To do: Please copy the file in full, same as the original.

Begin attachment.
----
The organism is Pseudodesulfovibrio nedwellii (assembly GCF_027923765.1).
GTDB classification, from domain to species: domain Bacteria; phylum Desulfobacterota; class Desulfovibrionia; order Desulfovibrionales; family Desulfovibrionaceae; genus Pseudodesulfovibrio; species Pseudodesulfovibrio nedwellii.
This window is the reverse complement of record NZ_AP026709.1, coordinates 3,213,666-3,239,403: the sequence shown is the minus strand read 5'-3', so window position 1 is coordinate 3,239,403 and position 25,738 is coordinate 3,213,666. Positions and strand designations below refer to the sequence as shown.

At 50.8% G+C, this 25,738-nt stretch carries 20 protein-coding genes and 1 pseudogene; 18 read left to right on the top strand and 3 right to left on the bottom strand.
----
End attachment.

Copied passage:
The organism is Pseudodesulfovibrio nedwellii (assembly GCF_027923765.1).
GTDB classification, from domain to species: domain Bacteria; phylum Desulfobacterota; class Desulfovibrionia; order Desulfovibrionales; family Desulfovibrionaceae; genus Pseudodesulfovibrio; species Pseudodesulfovibrio nedwellii.
This window is the reverse complement of record NZ_AP026709.1, coordinates 3,213,666-3,239,403: the sequence shown is the minus strand read 5'-3', so window position 1 is coordinate 3,239,403 and position 25,738 is coordinate 3,213,666. Positions and strand designations below refer to the sequence as shown.

At 50.8% G+C, this 25,738-nt stretch carries 20 protein-coding genes and 1 pseudogene; 18 read left to right on the top strand and 3 right to left on the bottom strand.